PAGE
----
The Scottish nationalists may have entered Parliament en masse, but their influence on construction will be small
The pollsters at least got something right over the last few months. The projected landslide win for the SNP was not, as many in the Labour Party hoped, a statistical error. It was a tsunami of epic proportions which in one fell swoop completely altered the political landscape in Scotland.
It is hard to comprehend just how much of a resounding victory this was for the SNP. They went from having six seats in March to 56 seats on swings of 35% and higher in some places. I will be surprised if a turnaround of such epic proportions happens again in any other country of the world, let alone the UK. However, it is hard to escape the paradox of this success for the SNP. Swept to power on the promise of “making Scotland’s voice heard” it was assumed that they would now be holding the balance of power at Westminster. Many of those who voted for them were promised a chance to put Westminster’s feet to the fire and extract key concessions for Scotland. It is ironic then that they are now facing the prospect of a Conservative majority government that has the latitude to enact all the proposals in its own manifesto.
The SNP had hoped to push for Glasgow and Edinburgh to be part of HS2 proposed route but that is now surely off the table
In construction, the SNP had hoped to push for Glasgow and Edinburgh to be part of HS2 proposed route but that is now surely off the table. It never really sounded plausible given how advanced the existing proposals are and the considerable obstacles the project already faces. The other construction related pledge was to increase the number of affordable homes in Scotland. This was confusing however as housing is devolved to the Scottish Parliament so one would expect that to be a priority for the SNP in next year’s Holyrood election.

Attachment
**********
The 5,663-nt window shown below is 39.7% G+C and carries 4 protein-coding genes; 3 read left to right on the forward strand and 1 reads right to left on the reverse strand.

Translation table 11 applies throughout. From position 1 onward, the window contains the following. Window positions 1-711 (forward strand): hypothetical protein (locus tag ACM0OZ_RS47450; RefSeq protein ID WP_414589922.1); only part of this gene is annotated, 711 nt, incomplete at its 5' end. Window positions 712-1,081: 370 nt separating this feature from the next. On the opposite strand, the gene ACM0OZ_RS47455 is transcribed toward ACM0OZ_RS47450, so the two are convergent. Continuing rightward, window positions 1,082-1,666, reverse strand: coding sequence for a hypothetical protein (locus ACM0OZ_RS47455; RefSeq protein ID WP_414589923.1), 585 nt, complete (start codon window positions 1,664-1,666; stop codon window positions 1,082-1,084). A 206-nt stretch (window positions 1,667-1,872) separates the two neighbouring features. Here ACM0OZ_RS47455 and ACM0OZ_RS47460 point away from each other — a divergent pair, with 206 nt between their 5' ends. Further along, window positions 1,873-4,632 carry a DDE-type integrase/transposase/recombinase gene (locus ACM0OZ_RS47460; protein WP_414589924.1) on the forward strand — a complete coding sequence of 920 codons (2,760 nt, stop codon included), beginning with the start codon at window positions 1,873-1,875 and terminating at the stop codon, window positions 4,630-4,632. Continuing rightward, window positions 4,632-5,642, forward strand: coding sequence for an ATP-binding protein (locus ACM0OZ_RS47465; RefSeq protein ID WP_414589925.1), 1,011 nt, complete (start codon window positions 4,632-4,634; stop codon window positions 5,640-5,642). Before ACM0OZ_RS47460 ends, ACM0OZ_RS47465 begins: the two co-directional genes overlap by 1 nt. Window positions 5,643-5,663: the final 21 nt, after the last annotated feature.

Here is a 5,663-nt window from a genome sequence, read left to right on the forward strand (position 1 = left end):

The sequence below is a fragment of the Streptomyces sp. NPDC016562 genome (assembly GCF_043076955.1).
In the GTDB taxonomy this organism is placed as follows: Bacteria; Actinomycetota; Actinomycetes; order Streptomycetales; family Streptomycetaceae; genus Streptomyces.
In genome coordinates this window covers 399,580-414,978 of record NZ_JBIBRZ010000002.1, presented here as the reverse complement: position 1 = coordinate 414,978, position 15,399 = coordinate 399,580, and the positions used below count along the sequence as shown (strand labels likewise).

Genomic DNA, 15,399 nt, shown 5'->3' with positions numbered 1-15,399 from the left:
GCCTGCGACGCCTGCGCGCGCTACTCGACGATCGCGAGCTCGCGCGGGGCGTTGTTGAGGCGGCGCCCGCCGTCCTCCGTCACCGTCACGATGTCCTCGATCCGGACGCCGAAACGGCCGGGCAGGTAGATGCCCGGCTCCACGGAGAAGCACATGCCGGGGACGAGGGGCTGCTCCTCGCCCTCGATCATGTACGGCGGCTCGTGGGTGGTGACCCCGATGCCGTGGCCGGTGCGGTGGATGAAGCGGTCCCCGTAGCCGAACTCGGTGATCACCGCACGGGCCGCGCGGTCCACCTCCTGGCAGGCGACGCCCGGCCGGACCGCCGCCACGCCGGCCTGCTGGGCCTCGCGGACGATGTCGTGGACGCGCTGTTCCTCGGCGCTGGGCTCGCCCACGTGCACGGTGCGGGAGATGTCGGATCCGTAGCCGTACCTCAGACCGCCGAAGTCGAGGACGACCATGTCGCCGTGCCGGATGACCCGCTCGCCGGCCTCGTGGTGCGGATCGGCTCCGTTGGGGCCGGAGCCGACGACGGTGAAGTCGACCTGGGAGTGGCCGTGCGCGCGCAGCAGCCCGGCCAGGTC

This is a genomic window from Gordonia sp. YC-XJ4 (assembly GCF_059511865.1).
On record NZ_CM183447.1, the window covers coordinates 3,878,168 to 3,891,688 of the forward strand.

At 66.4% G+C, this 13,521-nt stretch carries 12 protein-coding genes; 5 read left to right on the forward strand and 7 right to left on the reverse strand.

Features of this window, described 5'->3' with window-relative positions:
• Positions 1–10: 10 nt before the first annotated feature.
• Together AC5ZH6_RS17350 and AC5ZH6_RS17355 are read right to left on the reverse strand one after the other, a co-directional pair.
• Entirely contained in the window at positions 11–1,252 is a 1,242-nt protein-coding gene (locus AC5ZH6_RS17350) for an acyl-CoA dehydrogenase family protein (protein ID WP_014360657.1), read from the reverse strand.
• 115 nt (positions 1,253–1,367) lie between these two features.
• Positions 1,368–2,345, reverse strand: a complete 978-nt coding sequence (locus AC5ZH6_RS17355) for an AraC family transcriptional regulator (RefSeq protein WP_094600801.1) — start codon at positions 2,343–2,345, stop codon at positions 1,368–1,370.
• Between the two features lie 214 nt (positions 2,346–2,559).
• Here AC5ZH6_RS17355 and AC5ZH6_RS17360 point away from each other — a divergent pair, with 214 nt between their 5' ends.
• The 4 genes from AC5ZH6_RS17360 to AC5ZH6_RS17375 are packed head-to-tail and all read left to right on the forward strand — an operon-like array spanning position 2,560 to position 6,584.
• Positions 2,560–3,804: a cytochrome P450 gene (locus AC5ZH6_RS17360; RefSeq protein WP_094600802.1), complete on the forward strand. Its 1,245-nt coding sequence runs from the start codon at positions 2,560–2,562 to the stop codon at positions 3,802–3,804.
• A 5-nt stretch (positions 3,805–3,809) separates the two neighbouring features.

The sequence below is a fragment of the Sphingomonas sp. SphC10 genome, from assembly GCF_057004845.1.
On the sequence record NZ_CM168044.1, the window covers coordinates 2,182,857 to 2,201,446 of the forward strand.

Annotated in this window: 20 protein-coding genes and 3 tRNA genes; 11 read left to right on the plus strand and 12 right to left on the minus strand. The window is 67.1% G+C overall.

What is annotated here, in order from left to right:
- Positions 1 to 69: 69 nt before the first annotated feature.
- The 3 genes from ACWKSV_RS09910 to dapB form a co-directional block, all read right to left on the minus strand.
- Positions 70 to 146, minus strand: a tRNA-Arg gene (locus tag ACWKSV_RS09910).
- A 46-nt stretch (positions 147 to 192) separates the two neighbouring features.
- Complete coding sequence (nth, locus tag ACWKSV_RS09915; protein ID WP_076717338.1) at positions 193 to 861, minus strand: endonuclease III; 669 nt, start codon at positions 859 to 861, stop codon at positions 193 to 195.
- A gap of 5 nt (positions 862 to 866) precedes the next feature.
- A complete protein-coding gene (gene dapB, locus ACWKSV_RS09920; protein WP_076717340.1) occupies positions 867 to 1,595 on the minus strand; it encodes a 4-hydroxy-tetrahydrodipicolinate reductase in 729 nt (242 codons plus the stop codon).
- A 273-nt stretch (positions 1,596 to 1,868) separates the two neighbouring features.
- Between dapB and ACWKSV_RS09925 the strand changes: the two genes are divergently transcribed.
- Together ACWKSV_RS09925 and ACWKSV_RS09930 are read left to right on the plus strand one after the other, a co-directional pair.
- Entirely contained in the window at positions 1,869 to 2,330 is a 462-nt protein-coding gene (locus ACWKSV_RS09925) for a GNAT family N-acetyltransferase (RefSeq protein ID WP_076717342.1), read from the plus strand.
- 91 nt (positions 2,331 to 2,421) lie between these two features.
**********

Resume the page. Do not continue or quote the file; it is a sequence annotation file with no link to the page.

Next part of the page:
The infrastructure sector has been particularly strong in Scotland in recent years with many transport schemes completed and more about to start, including the Aberdeen Western bypass. However, projects such as this are decided upon and delivered by the Scottish Parliament so the impact that the SNP at Westminster will have here is likely to be limited. The renewable sector has also experienced huge growth in Scotland and this is likely to continue as the UK wide subsidy funds investment in clean energy projects. This is certainly one area that the SNP will be able to influence at Westminster and a potential boost for Scottish construction.
To summarise there was a hiatus around construction spending commitment at the time of the Scottish referendum but many of those projects in question proceeded since then. I may be wrong, but while the SNP’s presence will make plenty of headlines, the material impact on the construction sector on both sides of the border is likely to be small.
Michael Dall is an economist at Barbour ABI